In honor of Black History Month, we will be doing short synopses every other day about different African Americans who helped shape and change the world.
Synopsis Two: Rosa Parks and Her Role in the Civil Rights Movement
Rosa Parks is most famous for refusing to move from her seat on a bus to the colored section after being asked by the white bus driver. She was arrested.
Because of this injustice, a boycott was organized in which colored people did not ride the buses until they were treated better and were able to sit on any part of the bus. The bus transit company lost a lot of financial stability with the boycott going on and eventually repealed the law of segregation on the buses. This became known as the Montgomery Bus Boycott.
What many history teachers don’t teach you about this incident, though, is that after Parks was arrested, she lost her job and and continuously got death threats. Due to this, Parks and her husband decided to move to Virginia. Later, Parks became a secretary for John Conyers, which was rare for a colored woman. She was very much involved in rallies and other civil rights movements all the way into her late 70’s, when her health started to decline rapidly.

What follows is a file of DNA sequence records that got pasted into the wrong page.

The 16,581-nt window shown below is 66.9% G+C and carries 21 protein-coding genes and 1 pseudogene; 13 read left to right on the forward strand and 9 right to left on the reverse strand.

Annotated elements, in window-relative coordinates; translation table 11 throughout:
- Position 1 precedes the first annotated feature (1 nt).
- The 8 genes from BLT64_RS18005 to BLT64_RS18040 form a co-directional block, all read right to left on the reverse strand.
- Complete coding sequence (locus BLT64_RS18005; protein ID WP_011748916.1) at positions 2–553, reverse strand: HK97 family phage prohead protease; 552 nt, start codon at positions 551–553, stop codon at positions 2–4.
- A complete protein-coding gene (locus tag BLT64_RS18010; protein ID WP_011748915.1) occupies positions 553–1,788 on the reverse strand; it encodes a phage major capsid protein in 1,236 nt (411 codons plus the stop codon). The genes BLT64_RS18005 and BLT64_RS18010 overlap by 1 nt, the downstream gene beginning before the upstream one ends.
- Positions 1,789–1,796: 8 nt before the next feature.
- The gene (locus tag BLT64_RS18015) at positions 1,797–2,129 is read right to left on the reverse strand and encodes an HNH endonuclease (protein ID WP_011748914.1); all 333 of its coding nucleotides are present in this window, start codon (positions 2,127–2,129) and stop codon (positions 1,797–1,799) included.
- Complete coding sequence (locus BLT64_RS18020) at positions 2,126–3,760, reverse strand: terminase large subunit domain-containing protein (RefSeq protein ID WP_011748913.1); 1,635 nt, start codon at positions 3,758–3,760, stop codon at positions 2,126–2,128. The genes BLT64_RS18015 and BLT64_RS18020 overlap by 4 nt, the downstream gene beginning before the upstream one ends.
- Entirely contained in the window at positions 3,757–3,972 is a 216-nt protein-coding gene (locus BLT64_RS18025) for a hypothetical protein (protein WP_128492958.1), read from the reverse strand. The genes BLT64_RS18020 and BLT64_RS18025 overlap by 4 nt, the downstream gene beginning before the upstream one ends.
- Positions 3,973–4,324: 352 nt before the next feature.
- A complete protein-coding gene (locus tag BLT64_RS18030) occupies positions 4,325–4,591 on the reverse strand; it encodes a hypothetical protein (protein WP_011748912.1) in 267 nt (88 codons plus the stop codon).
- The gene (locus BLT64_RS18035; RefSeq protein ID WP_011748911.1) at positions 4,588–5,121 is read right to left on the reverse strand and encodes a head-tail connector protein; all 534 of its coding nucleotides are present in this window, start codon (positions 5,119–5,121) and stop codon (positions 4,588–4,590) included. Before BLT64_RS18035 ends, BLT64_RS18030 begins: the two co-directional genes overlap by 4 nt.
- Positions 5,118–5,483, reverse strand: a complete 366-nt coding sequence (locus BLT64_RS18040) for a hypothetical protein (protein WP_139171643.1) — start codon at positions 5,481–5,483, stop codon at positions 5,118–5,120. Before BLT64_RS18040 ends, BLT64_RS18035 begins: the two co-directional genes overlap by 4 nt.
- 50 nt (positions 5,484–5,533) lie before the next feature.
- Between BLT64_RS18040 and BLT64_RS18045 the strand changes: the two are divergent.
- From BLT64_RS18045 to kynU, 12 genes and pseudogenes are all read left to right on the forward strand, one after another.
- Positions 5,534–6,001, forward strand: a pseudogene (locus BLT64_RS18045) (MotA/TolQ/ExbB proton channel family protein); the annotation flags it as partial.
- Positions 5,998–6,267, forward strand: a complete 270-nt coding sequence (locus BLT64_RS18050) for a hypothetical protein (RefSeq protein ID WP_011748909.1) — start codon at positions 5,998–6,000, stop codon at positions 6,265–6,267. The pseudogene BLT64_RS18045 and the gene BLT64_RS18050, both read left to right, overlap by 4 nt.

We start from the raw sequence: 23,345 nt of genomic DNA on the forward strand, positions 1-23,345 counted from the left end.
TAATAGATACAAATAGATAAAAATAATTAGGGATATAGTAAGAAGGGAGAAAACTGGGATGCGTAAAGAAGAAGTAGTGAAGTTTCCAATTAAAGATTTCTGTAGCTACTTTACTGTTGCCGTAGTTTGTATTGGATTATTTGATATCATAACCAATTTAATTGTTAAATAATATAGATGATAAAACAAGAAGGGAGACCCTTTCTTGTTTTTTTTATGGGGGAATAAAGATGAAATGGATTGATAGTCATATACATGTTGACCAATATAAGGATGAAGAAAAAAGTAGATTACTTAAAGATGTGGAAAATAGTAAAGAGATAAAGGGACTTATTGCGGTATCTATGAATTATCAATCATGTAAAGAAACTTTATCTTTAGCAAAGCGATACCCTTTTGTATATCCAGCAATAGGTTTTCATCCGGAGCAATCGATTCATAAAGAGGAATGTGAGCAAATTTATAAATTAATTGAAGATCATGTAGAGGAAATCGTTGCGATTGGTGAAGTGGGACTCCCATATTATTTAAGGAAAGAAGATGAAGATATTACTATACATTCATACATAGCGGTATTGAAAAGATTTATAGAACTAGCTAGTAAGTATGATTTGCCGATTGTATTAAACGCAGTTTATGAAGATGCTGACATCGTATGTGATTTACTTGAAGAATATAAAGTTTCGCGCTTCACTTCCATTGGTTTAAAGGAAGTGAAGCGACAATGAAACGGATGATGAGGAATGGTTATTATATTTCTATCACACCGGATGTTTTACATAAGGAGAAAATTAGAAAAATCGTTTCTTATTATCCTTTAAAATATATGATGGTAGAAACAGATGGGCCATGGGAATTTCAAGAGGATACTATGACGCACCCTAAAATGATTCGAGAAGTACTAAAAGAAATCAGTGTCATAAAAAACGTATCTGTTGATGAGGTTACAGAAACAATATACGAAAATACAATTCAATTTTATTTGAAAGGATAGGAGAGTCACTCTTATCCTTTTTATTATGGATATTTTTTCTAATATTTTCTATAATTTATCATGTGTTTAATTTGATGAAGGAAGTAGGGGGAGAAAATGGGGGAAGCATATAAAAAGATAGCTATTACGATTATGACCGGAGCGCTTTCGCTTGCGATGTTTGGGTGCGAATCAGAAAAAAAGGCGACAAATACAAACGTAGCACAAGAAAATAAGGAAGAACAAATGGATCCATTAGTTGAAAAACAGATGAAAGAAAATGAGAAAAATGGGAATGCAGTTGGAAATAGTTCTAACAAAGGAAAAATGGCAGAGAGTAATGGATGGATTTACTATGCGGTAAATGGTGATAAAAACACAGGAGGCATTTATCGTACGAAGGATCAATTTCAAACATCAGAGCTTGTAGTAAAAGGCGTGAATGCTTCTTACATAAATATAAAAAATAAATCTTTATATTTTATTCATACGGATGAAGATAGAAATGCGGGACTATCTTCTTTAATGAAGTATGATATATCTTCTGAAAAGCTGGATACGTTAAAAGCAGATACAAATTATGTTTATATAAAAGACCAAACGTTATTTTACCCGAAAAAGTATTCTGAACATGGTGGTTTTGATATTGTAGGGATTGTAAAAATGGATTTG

Her husband passed away in 1977, so she moved into a senior home with her mother. Rosa wrote two books in her later years. Parks lived until Oct. 24, 2005. In conclusion, Rosa was a very intelligent woman who fought passionately for what she believed in and was successful.